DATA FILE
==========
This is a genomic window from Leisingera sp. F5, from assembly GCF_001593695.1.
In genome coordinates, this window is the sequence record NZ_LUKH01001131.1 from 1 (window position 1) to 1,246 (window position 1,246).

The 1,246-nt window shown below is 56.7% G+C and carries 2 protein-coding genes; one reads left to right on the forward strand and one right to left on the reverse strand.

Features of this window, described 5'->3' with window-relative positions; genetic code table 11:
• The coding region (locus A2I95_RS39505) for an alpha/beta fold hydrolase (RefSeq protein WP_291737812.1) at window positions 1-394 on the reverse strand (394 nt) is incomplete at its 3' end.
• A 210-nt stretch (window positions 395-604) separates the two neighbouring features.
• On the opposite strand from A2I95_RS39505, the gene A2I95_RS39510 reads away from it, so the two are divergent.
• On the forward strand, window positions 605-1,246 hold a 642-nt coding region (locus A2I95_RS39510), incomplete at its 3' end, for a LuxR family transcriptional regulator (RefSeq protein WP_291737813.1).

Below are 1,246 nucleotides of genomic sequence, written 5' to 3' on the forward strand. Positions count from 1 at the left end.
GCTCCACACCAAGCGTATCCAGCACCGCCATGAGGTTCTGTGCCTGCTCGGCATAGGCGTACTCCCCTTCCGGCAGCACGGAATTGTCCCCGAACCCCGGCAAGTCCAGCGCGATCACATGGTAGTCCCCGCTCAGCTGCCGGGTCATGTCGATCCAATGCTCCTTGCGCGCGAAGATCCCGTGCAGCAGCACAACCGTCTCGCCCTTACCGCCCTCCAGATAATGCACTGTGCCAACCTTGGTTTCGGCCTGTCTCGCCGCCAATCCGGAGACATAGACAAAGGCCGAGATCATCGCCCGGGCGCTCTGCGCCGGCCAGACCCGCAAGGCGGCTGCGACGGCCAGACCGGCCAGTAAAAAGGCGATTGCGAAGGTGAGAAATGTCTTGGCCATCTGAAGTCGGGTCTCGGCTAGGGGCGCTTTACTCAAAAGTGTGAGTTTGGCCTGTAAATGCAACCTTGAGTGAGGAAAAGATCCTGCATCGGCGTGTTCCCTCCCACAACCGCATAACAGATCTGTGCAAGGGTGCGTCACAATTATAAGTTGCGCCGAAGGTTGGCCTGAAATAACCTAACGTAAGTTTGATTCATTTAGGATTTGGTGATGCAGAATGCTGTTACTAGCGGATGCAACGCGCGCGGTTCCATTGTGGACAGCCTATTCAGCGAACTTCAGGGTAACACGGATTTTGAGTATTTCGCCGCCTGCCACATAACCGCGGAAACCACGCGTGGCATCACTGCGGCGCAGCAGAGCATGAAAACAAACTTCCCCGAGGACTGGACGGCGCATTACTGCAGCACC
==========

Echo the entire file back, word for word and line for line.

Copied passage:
This is a genomic window from Leisingera sp. F5, from assembly GCF_001593695.1.
In genome coordinates, this window is the sequence record NZ_LUKH01001131.1 from 1 (window position 1) to 1,246 (window position 1,246).

The 1,246-nt window shown below is 56.7% G+C and carries 2 protein-coding genes; one reads left to right on the forward strand and one right to left on the reverse strand.

Features of this window, described 5'->3' with window-relative positions; genetic code table 11:
• The coding region (locus A2I95_RS39505) for an alpha/beta fold hydrolase (RefSeq protein WP_291737812.1) at window positions 1-394 on the reverse strand (394 nt) is incomplete at its 3' end.
• A 210-nt stretch (window positions 395-604) separates the two neighbouring features.
• On the opposite strand from A2I95_RS39505, the gene A2I95_RS39510 reads away from it, so the two are divergent.
• On the forward strand, window positions 605-1,246 hold a 642-nt coding region (locus A2I95_RS39510), incomplete at its 3' end, for a LuxR family transcriptional regulator (RefSeq protein WP_291737813.1).

Below are 1,246 nucleotides of genomic sequence, written 5' to 3' on the forward strand. Positions count from 1 at the left end.
GCTCCACACCAAGCGTATCCAGCACCGCCATGAGGTTCTGTGCCTGCTCGGCATAGGCGTACTCCCCTTCCGGCAGCACGGAATTGTCCCCGAACCCCGGCAAGTCCAGCGCGATCACATGGTAGTCCCCGCTCAGCTGCCGGGTCATGTCGATCCAATGCTCCTTGCGCGCGAAGATCCCGTGCAGCAGCACAACCGTCTCGCCCTTACCGCCCTCCAGATAATGCACTGTGCCAACCTTGGTTTCGGCCTGTCTCGCCGCCAATCCGGAGACATAGACAAAGGCCGAGATCATCGCCCGGGCGCTCTGCGCCGGCCAGACCCGCAAGGCGGCTGCGACGGCCAGACCGGCCAGTAAAAAGGCGATTGCGAAGGTGAGAAATGTCTTGGCCATCTGAAGTCGGGTCTCGGCTAGGGGCGCTTTACTCAAAAGTGTGAGTTTGGCCTGTAAATGCAACCTTGAGTGAGGAAAAGATCCTGCATCGGCGTGTTCCCTCCCACAACCGCATAACAGATCTGTGCAAGGGTGCGTCACAATTATAAGTTGCGCCGAAGGTTGGCCTGAAATAACCTAACGTAAGTTTGATTCATTTAGGATTTGGTGATGCAGAATGCTGTTACTAGCGGATGCAACGCGCGCGGTTCCATTGTGGACAGCCTATTCAGCGAACTTCAGGGTAACACGGATTTTGAGTATTTCGCCGCCTGCCACATAACCGCGGAAACCACGCGTGGCATCACTGCGGCGCAGCAGAGCATGAAAACAAACTTCCCCGAGGACTGGACGGCGCATTACTGCAGCACC